ST. PAUL, MN, January 26, 2022 — Sulfur (S) might be considered a secondary nutrient, but it is essential for crop production. Historically, sulfur fertilizer was recommended on low soil organic matter soils and coarse-textured sandy soils, according to Jeff Vetsch, a soil scientist at the University of Minnesota Southern Research and Outreach Center in Waseca.
Then in a liming study that ran from 1999 to 2006, Vetsch started to recognize slight corn yield increases when S had been applied on a soil where they didn’t expect a response. Further studies showed even greater yield increases and a study in 2010 opened their eyes to what a sulfur response on heavy, high organic soils could look like.
“What changed that we needed sulfur on these higher organic matter, medium- and fine-textured soils?” asked Vetsch. Researchers threw out several potential causes; perhaps it was higher yielding corn or perhaps fewer sulfur impurities in phosphorus fertilizers, but the cause that is most likely is the role of reduced sulfur emissions from power plants.
As part of the Clean Air Act, the Acid Rain Program (1995) required major reductions in sulfur dioxide emissions and set permanent caps for primarily coal-burning electric plants. Then in 2015, the Cross State Air Pollution Rule was enacted to reduce downwind fine particulate (soot) pollution, which further reduced sulfur dioxide emissions.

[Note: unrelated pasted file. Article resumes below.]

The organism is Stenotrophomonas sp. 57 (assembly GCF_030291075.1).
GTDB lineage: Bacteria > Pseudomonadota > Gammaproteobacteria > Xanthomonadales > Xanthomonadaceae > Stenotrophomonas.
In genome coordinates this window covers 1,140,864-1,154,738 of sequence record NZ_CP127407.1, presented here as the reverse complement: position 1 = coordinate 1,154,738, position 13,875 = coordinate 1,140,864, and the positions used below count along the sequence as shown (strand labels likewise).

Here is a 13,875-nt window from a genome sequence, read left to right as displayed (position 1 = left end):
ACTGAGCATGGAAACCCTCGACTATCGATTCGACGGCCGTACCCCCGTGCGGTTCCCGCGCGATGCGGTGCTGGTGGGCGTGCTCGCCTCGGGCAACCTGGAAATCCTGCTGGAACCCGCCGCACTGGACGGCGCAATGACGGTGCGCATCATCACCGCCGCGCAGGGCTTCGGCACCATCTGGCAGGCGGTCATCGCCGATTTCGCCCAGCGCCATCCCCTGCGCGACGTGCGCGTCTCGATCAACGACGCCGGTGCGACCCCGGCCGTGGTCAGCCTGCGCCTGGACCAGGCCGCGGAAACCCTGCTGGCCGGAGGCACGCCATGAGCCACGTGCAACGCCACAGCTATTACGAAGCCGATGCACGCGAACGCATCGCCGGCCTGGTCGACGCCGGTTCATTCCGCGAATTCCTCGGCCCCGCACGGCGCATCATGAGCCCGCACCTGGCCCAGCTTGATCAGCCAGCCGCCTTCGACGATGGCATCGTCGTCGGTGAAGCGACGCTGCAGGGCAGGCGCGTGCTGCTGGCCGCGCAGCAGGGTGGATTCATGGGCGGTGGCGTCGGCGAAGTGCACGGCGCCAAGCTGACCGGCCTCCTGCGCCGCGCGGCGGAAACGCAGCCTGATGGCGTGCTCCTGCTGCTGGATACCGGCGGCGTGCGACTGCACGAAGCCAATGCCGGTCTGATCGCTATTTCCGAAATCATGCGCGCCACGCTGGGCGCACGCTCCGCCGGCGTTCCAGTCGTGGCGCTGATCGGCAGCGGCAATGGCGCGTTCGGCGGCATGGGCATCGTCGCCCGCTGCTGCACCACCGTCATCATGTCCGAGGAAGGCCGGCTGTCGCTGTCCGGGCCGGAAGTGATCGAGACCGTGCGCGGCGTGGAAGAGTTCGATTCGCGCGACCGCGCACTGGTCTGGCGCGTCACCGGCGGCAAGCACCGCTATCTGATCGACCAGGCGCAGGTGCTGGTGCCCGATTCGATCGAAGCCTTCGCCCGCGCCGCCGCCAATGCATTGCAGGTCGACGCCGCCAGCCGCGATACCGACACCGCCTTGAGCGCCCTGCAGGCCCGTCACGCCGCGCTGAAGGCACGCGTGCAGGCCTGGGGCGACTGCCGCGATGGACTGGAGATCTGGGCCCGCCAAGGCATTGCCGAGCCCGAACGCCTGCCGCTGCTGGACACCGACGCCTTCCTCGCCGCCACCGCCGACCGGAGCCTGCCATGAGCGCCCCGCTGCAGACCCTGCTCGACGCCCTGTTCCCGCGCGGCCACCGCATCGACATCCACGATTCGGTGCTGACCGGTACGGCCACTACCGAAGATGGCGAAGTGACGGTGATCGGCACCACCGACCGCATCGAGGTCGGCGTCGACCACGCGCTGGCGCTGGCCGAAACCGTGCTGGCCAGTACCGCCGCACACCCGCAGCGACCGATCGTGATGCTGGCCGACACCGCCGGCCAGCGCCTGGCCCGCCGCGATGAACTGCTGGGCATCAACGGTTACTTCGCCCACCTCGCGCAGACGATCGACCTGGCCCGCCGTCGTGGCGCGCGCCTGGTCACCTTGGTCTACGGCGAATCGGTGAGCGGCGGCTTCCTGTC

Sulfur dioxide emissions have decreased from a level of 17 million tons per year in 1980 to less than 1 million tons in 2020. As a result, atmospheric deposition of sulfur now is relatively small and not a significant source for crops.
Dr. Dan Kaiser, University of Minnesota Extension nutrient management specialist, focuses his research today on sulfur fertilizer sources, application rates and timing. Due to their responses, corn and alfalfa are the two crops that have shown the most benefit from sulfur fertilizer on fine-textured soils. As a result, fertilizer guidelines have been updated.
“Sulfur fertilization hasn’t been a one-size-fits-all strategy. There are a lot of options and it’s trying to tailor fit those options with your crop rotation and tillage scheme,” states Kaiser.
For more information on sulfur recommendations from the University of Minnesota Extension, visit extension.umn.edu/nutrient-management.
University of Minnesota’s Strategic Farming: Let’s talk crops! webinar series, offered Wednesdays through March, features discussions with specialists that provide up-to-date, research-based information to help farmers and ag professionals optimize crop management strategies for 2022. For more information and to register, visit z.umn.edu/strategic-farming.
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